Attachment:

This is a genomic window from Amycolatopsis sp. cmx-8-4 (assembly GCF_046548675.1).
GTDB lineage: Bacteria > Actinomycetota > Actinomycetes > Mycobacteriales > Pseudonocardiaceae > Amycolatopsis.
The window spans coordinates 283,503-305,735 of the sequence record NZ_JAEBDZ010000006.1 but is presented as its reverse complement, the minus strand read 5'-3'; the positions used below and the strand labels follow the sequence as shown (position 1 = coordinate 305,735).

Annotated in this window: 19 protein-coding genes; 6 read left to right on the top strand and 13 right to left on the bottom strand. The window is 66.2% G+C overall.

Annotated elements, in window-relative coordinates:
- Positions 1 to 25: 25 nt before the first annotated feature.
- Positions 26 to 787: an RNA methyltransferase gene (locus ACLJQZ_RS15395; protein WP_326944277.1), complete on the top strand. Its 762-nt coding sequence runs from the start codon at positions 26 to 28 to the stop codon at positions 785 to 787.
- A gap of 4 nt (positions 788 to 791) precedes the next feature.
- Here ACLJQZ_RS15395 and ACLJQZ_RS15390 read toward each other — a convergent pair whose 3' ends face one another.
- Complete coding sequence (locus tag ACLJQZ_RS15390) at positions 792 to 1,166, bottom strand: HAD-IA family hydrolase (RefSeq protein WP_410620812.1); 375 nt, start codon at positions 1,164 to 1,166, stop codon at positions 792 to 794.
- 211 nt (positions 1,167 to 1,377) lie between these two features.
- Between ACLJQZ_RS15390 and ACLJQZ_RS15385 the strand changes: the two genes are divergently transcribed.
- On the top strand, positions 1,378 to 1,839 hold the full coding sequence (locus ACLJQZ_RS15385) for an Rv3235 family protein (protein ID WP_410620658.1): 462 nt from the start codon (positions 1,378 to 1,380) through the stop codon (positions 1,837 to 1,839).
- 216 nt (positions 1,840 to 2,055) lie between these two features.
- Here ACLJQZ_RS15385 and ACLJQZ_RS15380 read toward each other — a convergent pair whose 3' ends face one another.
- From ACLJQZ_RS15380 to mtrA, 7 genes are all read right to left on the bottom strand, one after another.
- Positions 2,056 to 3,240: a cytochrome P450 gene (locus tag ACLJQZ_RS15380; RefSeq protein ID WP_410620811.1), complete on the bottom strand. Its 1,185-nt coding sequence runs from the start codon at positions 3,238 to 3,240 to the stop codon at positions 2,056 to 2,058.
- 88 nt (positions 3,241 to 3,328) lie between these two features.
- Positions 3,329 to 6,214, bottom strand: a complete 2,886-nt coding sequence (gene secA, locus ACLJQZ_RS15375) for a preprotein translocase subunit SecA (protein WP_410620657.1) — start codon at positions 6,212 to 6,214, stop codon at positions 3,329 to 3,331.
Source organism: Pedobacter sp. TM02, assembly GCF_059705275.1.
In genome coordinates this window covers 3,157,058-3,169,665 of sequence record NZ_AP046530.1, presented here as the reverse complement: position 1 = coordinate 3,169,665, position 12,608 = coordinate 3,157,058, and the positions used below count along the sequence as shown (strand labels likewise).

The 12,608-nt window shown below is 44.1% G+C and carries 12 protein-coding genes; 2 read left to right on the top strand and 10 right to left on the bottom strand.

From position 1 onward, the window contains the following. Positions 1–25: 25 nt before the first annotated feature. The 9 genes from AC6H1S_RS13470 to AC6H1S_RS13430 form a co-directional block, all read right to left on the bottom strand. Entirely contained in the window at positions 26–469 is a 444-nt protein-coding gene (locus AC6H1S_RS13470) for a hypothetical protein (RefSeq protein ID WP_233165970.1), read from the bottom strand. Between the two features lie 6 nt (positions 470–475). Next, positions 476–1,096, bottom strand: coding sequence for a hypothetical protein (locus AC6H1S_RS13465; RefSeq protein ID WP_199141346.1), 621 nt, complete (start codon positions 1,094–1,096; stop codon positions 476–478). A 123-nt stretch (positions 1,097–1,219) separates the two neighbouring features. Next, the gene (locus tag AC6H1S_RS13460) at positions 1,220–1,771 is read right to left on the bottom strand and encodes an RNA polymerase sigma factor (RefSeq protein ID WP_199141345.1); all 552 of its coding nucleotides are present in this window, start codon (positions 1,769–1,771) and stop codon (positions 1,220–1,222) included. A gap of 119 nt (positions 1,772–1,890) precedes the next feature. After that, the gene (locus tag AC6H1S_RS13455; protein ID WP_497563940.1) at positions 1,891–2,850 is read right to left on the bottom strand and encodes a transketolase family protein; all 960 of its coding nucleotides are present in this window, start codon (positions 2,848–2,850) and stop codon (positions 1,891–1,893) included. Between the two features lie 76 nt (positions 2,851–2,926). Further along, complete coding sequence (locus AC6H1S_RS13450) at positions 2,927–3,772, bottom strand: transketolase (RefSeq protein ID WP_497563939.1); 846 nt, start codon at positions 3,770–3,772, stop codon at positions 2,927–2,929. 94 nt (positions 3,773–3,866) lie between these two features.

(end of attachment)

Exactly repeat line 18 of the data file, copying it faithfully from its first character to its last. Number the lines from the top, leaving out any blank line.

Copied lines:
- 88 nt (positions 3,241 to 3,328) lie between these two features.